Officials say Minnesota schools need to make plans for a COVID-19 outbreak

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A "Do Not Enter" sign is seen taped to a door at Bothell High School.
A "Do Not Enter" sign is seen taped to a door at Bothell High School on Thursday in Bothell, Wash. School district officials decided to close the school for disinfecting after a family member of a school staffer was quarantined for possible coronavirus.
David Ryder | Getty Images

Updated: 5:30 p.m. Friday

It’s time for Minnesota schools to begin planning for a COVID-19 outbreak. That’s the message from Kris Ehresmann, director for infectious diseases at the Minnesota Department of Health.

"Something that has seemed remote and kind of focused in the health care setting — with the increase in transmission globally … we really need to make sure that people are aware that this virus could now impact their daily lives," Ehresmann said.

Ehresmann and other officials at the Minnesota Department of Health have begun reaching out to schools and businesses to make sure they have plans in place if, for example, it becomes necessary to temporarily close schools.

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"We want you to start thinking about this both so that you're aware that this may impact how you do your work … or it may impact some of the institutions in your life, including something as basic as schools," Ehresmann said.

Ehresmann is careful to point out that a possible outbreak is not an immediate concern because no cases have yet been identified in Minnesota. So far, Minnesota has seen four suspected cases, which all tested negative.

Ehresmann said there might be other options to handle a COVID-19 outbreak, short of canceling classes. Nonetheless, she said school officials need to have a plan.

Cyndy Hiltz, director of nursing in the Anoka-Hennepin district, knows all about planning. She's been working in school health for over two decades and has dealt with preparation for H1N1 and swine flu, not to mention whooping cough, measles and influenza.

Her current work involves a lot of behind-the-scenes planning and communicating with school and health officials. She’s also been helping families in her district sort fact from fiction.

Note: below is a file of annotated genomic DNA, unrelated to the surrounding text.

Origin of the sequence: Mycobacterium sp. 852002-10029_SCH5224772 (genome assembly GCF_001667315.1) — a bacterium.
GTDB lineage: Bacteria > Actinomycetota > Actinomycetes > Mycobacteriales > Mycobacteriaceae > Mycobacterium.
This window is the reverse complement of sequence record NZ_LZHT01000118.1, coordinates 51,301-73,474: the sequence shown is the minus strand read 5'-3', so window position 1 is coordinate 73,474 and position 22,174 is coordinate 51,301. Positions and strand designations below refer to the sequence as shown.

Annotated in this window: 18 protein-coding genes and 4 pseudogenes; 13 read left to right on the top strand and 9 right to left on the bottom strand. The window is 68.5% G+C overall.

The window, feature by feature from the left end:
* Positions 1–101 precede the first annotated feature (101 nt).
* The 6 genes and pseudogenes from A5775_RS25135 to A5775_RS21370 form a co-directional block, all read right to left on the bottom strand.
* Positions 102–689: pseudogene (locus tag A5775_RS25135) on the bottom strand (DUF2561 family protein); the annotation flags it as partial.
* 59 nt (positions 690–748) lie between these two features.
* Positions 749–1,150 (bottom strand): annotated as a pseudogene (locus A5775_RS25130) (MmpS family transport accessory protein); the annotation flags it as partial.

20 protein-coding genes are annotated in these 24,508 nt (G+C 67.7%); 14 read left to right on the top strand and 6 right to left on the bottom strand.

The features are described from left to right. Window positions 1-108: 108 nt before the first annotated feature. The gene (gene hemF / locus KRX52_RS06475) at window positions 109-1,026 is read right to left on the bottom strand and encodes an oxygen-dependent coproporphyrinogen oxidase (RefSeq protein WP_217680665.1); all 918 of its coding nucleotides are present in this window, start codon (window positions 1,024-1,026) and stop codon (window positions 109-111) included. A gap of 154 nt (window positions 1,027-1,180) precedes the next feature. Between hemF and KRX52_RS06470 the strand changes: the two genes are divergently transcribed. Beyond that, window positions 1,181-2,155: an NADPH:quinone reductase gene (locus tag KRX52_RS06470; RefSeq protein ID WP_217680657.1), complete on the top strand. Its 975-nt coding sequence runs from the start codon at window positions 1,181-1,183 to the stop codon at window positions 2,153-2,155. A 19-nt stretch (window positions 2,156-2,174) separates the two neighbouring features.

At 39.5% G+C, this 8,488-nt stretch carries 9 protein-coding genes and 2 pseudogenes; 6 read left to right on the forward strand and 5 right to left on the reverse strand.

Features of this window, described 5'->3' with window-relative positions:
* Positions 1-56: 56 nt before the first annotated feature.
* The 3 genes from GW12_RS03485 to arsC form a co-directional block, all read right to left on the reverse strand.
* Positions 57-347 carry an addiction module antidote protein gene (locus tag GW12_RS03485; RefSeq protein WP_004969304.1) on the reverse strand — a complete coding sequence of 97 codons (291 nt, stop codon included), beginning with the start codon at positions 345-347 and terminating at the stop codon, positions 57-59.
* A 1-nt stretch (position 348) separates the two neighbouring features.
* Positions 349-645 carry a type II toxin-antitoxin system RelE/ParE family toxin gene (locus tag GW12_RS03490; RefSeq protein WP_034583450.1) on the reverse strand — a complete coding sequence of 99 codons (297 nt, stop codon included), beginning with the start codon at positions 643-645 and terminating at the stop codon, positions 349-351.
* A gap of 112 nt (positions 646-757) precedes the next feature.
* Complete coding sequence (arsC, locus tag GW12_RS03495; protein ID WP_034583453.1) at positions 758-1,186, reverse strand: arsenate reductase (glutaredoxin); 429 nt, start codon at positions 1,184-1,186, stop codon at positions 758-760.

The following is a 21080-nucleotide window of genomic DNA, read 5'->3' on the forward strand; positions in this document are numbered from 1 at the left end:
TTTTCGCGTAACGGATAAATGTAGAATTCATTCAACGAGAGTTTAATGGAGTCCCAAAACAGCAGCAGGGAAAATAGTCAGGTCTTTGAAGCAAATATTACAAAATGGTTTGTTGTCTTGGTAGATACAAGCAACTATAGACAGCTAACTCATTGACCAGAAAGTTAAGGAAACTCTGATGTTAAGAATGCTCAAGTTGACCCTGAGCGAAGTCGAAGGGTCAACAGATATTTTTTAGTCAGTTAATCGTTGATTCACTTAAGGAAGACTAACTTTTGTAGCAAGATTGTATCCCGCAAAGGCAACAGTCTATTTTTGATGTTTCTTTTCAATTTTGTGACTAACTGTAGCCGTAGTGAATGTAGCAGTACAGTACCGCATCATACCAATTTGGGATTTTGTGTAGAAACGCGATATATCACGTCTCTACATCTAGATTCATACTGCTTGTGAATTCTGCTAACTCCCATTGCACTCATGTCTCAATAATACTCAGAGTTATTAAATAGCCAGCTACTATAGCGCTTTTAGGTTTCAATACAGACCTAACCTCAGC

"I had a parent call me yesterday and say, ‘Should I be sending my child to school anymore?’ And I said, 'Well, why would you not send your child to school?' And they said, 'Well, they might be exposed to coronavirus.' And I said, 'Well, but these are the facts right now. And that being likely right now is not true,'" Hiltz said.

Hiltz starts her morning these days by reviewing the Centers for Disease Control and Prevention’s website, and continues to check it throughout the day. She said schools are part of the public health system and they do have plans in place to handle outbreaks. It’s just a matter of making sure their plans are up to date.

"Back when we had the last outbreak … probably H1N1 — we didn't at that point have the ability to text our parents and tell them what's going on right now. So, you need to take out these plans you had in place that were good six or seven years ago and look at what has changed and what do we need to tweak and do," Hiltz said.

Anoka-Hennepin’s plans for an outbreak cover everything from educating students on hand-washing to remote learning.

Keeping up with learning from home is something many Minnesota schools have experience with. Last year many districts canceled a week or more of classes during bouts of severe winter weather.

Jason Berg, interim superintendent of Farmington Area Public Schools, said his district has been experimenting with so-called “digital days” for several years. But he said districts need to think about what it would mean to shut down for longer than just a few days.

"I think as a state we're much more uniquely positioned because of some of those cold weather days and I would believe … that a lot of districts have plans for that, short term, and what would it look like to extend that out?” Berg said.

He also noted that districts need to think about the other unintended ripple effects that school closures might have on a community.

“Start to plan those things,” Berg said. “Start to be mindful of what are the other services that our schools provide students and families, and how might those services continue if we don't bring people in the building?"

Beyond making plans for feeding and teaching kids outside of school buildings, Hiltz likes to remind everyone that preventing the spread of illness often comes down to very basic, tried-and-true methods.

"I can repeat this in my sleep: Cover your cough, stay home when you're ill, wash your hands, those kinds of things. But people get tired of hearing that. But that's still what we need to be doing right now. And it's probably going to be the thing that will protect us from this disease also," Hiltz said.

In addition to talking about hand-washing, Hiltz likes to remind families and students in her district that warnings about the spread of COVID-19 are meant to help everyone prepare — not panic.

"Put things in perspective,” she said. “Yes, we want to be safe. What are the real facts, what are the experts really telling us to do?”

On Thursday, Republican lawmakers in the Minnesota Senate said they will fast-track a bill that would set aside $5 million for the MDH to prepare for potential coronavirus cases in the state. The bill is slated to get a hearing next week.

MPR News reporters Peter Cox and Brian Bakst contributed to this story.

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